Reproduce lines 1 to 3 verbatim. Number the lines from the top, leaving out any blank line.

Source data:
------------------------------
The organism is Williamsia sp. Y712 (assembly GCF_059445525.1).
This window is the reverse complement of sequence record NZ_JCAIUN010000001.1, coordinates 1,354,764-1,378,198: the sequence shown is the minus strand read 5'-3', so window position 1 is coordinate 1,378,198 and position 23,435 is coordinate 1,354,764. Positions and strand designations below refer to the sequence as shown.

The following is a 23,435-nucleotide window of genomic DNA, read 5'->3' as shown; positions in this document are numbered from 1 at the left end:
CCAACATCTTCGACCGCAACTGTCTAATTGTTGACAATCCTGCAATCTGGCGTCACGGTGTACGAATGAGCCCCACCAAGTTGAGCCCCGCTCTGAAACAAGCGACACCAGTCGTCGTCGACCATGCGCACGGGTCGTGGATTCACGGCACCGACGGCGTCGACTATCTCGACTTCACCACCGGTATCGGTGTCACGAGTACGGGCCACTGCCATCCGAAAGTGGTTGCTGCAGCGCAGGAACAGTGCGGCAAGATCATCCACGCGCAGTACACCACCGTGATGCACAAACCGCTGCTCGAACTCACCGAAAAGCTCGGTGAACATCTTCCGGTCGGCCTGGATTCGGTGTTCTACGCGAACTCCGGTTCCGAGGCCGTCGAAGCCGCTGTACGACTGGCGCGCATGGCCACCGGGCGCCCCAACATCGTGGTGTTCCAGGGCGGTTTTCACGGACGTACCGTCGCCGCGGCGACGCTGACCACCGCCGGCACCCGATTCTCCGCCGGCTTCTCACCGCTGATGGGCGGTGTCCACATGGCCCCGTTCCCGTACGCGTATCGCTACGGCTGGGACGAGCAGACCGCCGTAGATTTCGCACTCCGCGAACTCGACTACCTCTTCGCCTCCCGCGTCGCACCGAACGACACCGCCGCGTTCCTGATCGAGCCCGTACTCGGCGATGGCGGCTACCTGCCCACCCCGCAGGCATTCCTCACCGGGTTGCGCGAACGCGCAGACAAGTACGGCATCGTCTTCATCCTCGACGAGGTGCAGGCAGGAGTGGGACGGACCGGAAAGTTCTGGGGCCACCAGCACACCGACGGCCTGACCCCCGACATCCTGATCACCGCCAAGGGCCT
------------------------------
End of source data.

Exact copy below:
The organism is Williamsia sp. Y712 (assembly GCF_059445525.1).
This window is the reverse complement of sequence record NZ_JCAIUN010000001.1, coordinates 1,354,764-1,378,198: the sequence shown is the minus strand read 5'-3', so window position 1 is coordinate 1,378,198 and position 23,435 is coordinate 1,354,764. Positions and strand designations below refer to the sequence as shown.

The following is a 23,435-nucleotide window of genomic DNA, read 5'->3' as shown; positions in this document are numbered from 1 at the left end: